It wasn’t long before the needs of communities began to challenge the rights of cattlemen to the use of public land, so something had to be done to address the issues of liability in the event personal injury or property damage was the result of inevitable conflict.

States with these wide open tracts of land and an immense  interest in the beef industry passed legislation much like this found in Idaho code Section 25-2118. Animals on open range–No Duty to Keep from highway.

“No person owning, or controlling the possession of any domestic animal running on open range, shall have the duty to keep such animal off any highway. On such range, and shall not be liable for damages to any vehicle or for injury to any person riding therein, caused by a collision between the vehicle and the animal. ‘Open Range’ means all enclosed lands outside of cities, villages and herd districts upon which cattle by custom, license, lease, or permit are grazed or permitted to roam.” (https://legislature.idaho.gov/statutesrules/idstat/Title25/T25CH21/SECT25-2118/)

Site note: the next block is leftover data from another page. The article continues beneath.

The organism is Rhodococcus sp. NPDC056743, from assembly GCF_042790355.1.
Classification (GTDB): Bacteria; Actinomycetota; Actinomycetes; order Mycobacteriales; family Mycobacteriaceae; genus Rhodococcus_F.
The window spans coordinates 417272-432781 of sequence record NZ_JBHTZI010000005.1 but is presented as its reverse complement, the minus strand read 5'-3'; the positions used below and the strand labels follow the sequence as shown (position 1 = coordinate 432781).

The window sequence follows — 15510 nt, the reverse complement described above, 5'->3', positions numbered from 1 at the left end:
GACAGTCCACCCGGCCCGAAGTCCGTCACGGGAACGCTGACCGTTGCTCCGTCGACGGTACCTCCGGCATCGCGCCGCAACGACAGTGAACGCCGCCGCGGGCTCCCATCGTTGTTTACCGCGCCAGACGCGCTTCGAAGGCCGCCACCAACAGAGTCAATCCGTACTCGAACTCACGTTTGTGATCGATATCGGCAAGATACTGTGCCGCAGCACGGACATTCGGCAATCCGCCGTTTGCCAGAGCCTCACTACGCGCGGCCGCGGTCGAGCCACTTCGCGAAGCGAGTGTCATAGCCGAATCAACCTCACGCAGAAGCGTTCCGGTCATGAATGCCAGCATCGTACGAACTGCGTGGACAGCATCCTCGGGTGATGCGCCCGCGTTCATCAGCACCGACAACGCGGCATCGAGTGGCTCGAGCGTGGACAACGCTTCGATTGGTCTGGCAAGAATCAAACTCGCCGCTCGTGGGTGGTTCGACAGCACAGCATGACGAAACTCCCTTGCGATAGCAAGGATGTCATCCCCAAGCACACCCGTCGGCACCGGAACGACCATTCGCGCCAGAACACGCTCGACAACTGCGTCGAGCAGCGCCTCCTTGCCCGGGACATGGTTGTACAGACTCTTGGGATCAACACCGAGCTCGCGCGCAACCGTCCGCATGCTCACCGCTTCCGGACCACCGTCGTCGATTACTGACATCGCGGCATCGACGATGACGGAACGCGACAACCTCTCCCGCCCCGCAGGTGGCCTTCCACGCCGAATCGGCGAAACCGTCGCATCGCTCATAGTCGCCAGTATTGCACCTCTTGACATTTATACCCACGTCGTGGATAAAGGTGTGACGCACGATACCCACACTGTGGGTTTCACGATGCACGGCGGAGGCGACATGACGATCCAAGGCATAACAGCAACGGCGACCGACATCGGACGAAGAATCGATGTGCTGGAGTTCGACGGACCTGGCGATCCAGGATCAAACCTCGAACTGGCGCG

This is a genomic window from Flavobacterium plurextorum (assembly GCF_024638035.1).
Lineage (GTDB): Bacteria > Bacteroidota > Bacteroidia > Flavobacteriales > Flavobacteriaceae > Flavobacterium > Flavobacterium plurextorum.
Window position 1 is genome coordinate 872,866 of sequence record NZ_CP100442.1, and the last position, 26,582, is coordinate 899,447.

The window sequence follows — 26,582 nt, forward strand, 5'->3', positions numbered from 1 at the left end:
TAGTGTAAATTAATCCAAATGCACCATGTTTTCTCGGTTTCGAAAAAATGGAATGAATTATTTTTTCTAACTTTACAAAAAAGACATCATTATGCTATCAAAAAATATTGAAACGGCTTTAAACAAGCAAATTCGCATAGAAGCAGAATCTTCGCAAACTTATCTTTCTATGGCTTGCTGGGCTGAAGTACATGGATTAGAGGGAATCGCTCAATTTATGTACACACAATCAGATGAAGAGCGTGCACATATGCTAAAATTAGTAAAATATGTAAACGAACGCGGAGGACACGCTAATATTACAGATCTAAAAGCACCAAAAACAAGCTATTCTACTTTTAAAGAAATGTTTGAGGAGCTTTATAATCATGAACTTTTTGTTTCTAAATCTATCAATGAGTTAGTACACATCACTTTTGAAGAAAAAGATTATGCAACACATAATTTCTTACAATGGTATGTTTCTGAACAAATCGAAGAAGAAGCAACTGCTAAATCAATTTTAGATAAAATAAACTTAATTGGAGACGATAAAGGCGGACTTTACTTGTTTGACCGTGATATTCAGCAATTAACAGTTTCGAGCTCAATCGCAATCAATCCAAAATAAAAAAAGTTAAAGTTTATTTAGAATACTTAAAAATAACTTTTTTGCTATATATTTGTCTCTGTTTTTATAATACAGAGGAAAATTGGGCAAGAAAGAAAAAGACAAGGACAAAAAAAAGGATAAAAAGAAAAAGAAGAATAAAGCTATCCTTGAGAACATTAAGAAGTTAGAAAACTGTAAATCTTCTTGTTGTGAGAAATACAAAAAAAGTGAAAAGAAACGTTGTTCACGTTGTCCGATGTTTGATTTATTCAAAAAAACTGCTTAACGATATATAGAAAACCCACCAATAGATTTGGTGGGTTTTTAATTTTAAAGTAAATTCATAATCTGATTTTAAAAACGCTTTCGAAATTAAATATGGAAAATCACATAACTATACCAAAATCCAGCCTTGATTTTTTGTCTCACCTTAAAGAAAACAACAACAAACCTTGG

No reasonable rancher would want to have his cattle be the reason someone would be injured or killed, so the practice of erecting a fence became a neighborly gesture of good will. In the event that cattle did get out and cause damages, he would not be liable for those damages.

Others built fences to keep wandering cattle off their property, so they attempted to protect themselves against such wandering beasts.

This brings us to the “open range” sign spoken of at the first of this article. Public awareness brought on by these signs helps to alleviate any question about liability prior to any claim being initiated. You know the fences which are there are built with the purpose in mind of keeping cattle off highways; but if they don’t, you will pay for the damages and/or injury caused by a collision.

Signs are also posted in some areas alerting drivers they are in a closed range designated area. If you live in a closed range area and own cattle, the responsibility for keeping cattle off the highway is the yours and you will be held liable for damages if you are not successful.

The third designation is herd district. These are areas where cattle traditionally ranged freely but now due to encroachment of society, it is not reasonable to continue the practice of open range cattle management. In this event, the cattle owner will be held to a closed range requirement and build fences with the intent of keeping the animals in. Injury or damage will be paid for by the owner of the animals.

There have been some movement recently of revamping the open and closed range definitions, so it would be informative for you to go to your county planning office to get a map showing the various areas in your county.

Just a thought–while we were in Hawaii on the road to Hana I saw a sign regarding open range chicken eggs so I wonder who has the right of way there? Hmmm!